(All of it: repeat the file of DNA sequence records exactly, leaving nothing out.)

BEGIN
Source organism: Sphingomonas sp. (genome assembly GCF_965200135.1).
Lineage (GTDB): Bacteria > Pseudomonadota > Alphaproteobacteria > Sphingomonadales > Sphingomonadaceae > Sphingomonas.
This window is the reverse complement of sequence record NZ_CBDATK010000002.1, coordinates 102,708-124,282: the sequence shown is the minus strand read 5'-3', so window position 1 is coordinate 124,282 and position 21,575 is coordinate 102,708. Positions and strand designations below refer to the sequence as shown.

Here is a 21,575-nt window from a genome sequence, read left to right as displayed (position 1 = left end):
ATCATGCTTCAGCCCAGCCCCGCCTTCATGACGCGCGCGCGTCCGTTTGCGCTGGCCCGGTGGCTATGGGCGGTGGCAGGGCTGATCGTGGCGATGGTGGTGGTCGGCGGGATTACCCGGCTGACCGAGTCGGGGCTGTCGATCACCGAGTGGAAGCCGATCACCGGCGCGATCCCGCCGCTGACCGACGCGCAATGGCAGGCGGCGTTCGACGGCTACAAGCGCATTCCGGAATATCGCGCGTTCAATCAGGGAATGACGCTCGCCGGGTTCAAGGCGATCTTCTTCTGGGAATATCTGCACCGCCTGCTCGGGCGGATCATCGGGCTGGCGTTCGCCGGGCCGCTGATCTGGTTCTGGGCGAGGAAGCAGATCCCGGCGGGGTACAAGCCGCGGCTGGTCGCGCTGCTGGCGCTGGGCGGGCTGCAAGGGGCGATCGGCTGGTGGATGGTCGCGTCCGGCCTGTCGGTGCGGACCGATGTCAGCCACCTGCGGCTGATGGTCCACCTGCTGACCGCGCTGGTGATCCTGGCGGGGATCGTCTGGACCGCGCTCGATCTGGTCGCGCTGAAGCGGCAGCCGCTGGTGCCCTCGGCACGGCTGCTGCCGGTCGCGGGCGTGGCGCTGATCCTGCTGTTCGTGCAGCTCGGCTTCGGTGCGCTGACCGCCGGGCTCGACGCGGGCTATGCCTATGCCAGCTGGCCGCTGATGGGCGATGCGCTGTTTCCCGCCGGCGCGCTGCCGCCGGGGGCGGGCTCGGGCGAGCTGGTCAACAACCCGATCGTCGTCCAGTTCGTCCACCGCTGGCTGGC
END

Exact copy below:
Source organism: Sphingomonas sp. (genome assembly GCF_965200135.1).
Lineage (GTDB): Bacteria > Pseudomonadota > Alphaproteobacteria > Sphingomonadales > Sphingomonadaceae > Sphingomonas.
This window is the reverse complement of sequence record NZ_CBDATK010000002.1, coordinates 102,708-124,282: the sequence shown is the minus strand read 5'-3', so window position 1 is coordinate 124,282 and position 21,575 is coordinate 102,708. Positions and strand designations below refer to the sequence as shown.

Here is a 21,575-nt window from a genome sequence, read left to right as displayed (position 1 = left end):
ATCATGCTTCAGCCCAGCCCCGCCTTCATGACGCGCGCGCGTCCGTTTGCGCTGGCCCGGTGGCTATGGGCGGTGGCAGGGCTGATCGTGGCGATGGTGGTGGTCGGCGGGATTACCCGGCTGACCGAGTCGGGGCTGTCGATCACCGAGTGGAAGCCGATCACCGGCGCGATCCCGCCGCTGACCGACGCGCAATGGCAGGCGGCGTTCGACGGCTACAAGCGCATTCCGGAATATCGCGCGTTCAATCAGGGAATGACGCTCGCCGGGTTCAAGGCGATCTTCTTCTGGGAATATCTGCACCGCCTGCTCGGGCGGATCATCGGGCTGGCGTTCGCCGGGCCGCTGATCTGGTTCTGGGCGAGGAAGCAGATCCCGGCGGGGTACAAGCCGCGGCTGGTCGCGCTGCTGGCGCTGGGCGGGCTGCAAGGGGCGATCGGCTGGTGGATGGTCGCGTCCGGCCTGTCGGTGCGGACCGATGTCAGCCACCTGCGGCTGATGGTCCACCTGCTGACCGCGCTGGTGATCCTGGCGGGGATCGTCTGGACCGCGCTCGATCTGGTCGCGCTGAAGCGGCAGCCGCTGGTGCCCTCGGCACGGCTGCTGCCGGTCGCGGGCGTGGCGCTGATCCTGCTGTTCGTGCAGCTCGGCTTCGGTGCGCTGACCGCCGGGCTCGACGCGGGCTATGCCTATGCCAGCTGGCCGCTGATGGGCGATGCGCTGTTTCCCGCCGGCGCGCTGCCGCCGGGGGCGGGCTCGGGCGAGCTGGTCAACAACCCGATCGTCGTCCAGTTCGTCCACCGCTGGCTGGC